PI: Christopher Piecuch

Co-Is/Collaborators: Sönke Dangendorf, John Reager, Philip Thompson, Thomas Wahl, Felix Landerer

Background

Vulnerable coastal communities across the United States are experiencing the effects of sea level rise in the present day. The frequency and severity of coastal sea level extremes are increasing and resulting in tangible and disruptive consequences on a regular basis. Sea level rise will continue to increase the frequency and severity of these events. The impacts will show up in new locations over the coming decades. Sea level rise is therefore not a problem only for the distant future. Decision makers need cutting-edge science tailored to applications such as establishing planning horizons, assessing design lifetimes of key infrastructure, and developing coastal management strategies.

Expected Significance

We will improve the scientific basis and usefulness of information made available to decision makers related to ongoing changes in the frequency and severity of coastal sea level extremes during the next ~30 years. We will use observations to document past changes in the astronomical tides, storm surges, and mean sea level along the coastal US and US territories. We will use observations and models to identify what processes in the Earth system caused those changes, and to quantify how those processes and changes interacted and influenced one another. We will use this new knowledge of past changes and their physical causes to make more confident projections of coastal extreme sea level statistics decades into the future. Our research will contribute to the NASA Sea Level Change Science Team’s larger goals of providing evidence of sea level change, quantifying contributions to sea level variability, and developing projections of sea level changes.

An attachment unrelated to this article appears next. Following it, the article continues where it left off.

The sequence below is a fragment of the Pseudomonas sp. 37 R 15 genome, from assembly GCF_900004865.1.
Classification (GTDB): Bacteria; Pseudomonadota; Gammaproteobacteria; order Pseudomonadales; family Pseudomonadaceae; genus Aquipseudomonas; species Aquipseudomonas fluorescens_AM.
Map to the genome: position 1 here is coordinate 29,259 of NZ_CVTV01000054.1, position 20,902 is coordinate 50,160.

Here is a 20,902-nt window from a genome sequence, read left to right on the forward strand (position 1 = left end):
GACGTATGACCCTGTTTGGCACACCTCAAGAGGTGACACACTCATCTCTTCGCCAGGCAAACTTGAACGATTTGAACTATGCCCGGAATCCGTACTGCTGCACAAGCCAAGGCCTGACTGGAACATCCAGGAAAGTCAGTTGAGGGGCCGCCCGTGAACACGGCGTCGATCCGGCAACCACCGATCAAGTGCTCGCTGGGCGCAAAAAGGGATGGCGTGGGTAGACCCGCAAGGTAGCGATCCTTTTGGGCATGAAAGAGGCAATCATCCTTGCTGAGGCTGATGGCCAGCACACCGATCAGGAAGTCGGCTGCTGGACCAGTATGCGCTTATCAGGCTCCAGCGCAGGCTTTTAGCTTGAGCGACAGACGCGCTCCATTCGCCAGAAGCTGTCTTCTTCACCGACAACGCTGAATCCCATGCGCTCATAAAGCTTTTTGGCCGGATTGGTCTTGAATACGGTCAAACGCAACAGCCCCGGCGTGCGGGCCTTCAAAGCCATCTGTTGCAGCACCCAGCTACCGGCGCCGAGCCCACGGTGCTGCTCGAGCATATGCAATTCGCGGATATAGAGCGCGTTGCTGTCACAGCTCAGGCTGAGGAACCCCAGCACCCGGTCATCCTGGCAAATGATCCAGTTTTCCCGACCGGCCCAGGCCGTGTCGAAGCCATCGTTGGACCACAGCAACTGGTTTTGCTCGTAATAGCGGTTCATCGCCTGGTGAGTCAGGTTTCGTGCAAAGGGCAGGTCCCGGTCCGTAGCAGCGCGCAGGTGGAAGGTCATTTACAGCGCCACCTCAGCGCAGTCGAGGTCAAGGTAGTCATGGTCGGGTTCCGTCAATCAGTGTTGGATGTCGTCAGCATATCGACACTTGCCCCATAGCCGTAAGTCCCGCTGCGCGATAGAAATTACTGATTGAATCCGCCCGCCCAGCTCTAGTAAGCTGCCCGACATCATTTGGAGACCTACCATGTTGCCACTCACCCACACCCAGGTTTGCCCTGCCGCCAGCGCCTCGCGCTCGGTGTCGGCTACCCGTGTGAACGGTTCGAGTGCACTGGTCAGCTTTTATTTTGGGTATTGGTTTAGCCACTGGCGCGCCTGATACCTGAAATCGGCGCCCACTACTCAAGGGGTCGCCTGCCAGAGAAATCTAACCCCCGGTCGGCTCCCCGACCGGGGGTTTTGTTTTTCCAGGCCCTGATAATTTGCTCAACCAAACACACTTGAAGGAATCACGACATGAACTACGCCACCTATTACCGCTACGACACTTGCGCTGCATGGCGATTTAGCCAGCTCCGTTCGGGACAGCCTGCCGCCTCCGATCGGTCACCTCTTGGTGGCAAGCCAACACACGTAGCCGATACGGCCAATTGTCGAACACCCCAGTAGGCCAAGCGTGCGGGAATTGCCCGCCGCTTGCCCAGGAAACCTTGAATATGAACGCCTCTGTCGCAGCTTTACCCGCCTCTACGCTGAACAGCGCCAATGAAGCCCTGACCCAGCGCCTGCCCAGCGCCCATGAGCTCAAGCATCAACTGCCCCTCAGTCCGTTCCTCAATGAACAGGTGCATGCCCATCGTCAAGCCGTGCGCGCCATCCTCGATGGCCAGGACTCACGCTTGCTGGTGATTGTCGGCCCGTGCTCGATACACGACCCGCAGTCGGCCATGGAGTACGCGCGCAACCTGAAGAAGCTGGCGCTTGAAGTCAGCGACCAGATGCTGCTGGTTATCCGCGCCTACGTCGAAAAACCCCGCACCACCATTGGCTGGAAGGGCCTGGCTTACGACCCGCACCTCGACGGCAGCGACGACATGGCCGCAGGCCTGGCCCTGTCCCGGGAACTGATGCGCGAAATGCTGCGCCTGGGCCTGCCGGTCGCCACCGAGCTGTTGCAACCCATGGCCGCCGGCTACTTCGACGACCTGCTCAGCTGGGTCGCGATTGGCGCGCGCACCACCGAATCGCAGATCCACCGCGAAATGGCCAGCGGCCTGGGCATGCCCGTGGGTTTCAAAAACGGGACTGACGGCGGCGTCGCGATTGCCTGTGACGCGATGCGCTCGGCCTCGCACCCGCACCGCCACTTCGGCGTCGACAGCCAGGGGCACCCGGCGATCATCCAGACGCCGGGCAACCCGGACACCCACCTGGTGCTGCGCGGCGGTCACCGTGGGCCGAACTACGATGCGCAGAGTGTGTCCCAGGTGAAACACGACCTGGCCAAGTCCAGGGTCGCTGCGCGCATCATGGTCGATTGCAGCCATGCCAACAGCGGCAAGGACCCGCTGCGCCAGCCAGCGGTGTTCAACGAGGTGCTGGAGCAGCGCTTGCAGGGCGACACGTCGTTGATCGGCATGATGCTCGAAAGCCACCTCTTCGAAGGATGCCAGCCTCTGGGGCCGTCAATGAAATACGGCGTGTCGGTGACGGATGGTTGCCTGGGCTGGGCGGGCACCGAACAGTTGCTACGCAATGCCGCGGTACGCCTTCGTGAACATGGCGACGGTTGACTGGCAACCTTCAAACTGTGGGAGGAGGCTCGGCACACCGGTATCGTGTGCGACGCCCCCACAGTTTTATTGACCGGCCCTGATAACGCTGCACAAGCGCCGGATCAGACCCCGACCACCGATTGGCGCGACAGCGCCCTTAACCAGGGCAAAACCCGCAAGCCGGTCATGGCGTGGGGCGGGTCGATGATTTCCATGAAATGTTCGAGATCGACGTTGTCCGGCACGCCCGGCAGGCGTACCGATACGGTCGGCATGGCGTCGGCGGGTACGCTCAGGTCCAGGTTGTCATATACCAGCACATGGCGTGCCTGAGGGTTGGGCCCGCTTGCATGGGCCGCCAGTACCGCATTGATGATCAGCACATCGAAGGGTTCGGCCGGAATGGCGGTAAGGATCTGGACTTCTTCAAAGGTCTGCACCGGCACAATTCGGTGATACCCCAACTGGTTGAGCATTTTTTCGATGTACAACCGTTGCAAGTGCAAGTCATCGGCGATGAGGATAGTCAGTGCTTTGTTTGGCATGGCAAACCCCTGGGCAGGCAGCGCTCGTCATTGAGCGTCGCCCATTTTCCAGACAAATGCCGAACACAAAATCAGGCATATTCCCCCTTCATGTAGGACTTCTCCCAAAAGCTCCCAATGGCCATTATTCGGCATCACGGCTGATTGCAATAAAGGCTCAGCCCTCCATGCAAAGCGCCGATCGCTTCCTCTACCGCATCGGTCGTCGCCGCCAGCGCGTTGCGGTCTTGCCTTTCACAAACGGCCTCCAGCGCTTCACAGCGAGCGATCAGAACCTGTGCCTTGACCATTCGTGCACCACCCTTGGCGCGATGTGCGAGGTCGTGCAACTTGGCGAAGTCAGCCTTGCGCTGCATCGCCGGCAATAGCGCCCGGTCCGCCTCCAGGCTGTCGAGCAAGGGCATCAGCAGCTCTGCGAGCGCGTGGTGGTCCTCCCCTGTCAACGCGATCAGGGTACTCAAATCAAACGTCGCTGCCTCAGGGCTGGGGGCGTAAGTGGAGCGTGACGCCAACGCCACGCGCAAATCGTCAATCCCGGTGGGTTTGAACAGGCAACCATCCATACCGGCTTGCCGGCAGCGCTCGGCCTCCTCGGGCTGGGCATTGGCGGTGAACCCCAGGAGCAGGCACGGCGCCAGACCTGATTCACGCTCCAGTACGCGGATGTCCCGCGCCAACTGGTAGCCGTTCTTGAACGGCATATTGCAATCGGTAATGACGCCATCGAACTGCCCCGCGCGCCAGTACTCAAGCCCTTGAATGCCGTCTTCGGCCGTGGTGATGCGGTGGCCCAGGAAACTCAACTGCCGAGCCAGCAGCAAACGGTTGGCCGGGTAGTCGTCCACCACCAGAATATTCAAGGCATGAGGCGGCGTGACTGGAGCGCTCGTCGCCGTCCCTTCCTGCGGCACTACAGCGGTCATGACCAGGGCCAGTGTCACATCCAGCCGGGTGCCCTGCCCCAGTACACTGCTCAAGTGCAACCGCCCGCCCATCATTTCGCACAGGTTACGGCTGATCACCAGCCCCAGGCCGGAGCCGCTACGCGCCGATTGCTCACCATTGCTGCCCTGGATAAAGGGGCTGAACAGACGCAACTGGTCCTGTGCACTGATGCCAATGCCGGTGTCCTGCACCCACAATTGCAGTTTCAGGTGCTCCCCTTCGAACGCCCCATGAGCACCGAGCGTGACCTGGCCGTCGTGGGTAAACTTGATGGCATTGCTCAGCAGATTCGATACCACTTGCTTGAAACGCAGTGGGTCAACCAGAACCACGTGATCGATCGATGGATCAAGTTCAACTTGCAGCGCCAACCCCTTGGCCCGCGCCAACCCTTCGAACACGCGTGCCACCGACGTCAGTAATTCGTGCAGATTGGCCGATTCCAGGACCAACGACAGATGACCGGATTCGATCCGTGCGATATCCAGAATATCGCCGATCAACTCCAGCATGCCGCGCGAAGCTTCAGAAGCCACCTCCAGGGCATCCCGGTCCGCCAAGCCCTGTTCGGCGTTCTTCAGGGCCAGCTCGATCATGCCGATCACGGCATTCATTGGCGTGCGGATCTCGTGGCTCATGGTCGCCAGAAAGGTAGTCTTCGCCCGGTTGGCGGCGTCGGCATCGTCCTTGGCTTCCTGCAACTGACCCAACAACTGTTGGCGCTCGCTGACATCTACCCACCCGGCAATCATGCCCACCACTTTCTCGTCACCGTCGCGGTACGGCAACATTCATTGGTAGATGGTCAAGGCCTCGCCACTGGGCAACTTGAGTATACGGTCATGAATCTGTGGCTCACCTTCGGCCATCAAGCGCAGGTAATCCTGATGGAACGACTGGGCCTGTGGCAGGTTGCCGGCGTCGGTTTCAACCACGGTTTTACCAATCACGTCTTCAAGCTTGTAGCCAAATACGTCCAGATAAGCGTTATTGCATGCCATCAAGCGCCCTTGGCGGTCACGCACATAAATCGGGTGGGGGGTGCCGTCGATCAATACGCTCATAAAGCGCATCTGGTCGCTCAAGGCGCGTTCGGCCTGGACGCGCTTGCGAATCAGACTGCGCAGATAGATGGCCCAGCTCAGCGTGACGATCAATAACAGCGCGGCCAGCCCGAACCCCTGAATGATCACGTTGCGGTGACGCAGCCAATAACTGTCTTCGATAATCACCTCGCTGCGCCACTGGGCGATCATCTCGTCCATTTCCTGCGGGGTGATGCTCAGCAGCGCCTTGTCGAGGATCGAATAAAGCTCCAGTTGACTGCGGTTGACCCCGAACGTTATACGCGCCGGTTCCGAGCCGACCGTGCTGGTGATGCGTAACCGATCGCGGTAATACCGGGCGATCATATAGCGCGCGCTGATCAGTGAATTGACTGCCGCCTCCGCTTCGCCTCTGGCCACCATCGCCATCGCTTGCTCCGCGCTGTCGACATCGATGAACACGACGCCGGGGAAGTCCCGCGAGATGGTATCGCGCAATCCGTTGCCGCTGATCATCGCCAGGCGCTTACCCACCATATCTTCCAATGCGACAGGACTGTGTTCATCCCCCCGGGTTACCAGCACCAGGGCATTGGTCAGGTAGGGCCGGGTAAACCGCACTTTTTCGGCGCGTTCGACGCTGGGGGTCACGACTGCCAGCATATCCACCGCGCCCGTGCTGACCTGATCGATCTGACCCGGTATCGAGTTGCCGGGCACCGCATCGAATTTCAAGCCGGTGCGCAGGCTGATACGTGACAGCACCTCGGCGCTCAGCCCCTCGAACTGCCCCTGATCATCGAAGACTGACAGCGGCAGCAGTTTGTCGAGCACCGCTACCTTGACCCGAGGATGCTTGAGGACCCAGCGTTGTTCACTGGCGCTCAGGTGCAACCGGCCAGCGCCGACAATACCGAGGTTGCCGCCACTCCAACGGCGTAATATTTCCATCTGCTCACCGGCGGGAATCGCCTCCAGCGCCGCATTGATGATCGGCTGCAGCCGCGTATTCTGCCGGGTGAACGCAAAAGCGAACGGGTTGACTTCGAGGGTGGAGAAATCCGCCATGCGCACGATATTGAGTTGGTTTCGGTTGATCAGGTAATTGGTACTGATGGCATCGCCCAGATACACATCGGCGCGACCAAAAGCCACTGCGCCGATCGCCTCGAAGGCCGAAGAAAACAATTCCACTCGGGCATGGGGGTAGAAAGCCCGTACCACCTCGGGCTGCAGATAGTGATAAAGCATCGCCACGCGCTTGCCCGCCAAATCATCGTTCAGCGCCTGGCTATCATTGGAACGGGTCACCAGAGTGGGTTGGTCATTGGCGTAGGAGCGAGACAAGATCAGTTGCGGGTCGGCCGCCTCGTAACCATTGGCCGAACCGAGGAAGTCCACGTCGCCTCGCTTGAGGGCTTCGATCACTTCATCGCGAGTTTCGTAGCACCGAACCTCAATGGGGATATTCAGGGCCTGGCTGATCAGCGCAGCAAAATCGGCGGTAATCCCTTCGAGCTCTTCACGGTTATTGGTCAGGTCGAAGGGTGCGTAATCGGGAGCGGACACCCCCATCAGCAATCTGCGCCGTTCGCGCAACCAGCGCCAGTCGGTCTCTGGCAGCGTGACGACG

Objectives:

  1. Quantify the relative roles of different physical processes in contributing to past observed variability in coastal sea levels and extreme statistics.
  2. Quantify how these processes and their contributions to extreme sea level statistics will evolve into the future.

Deliverables (e.g. Datasets, Tools):

  1. Budgets of historical coastal sea level variability and extreme events observed in coastal tide-gauge data records.
  2. Projections of future sea- level extreme statistics at coastal US locations during the period 2020-2050.

Datasets Used: NASA satellite observations of sea-surface height and ocean bottom pressure; NASA ocean state estimates and other modeling products; coastal tide-gauge records; GPS observations of vertical land motion.

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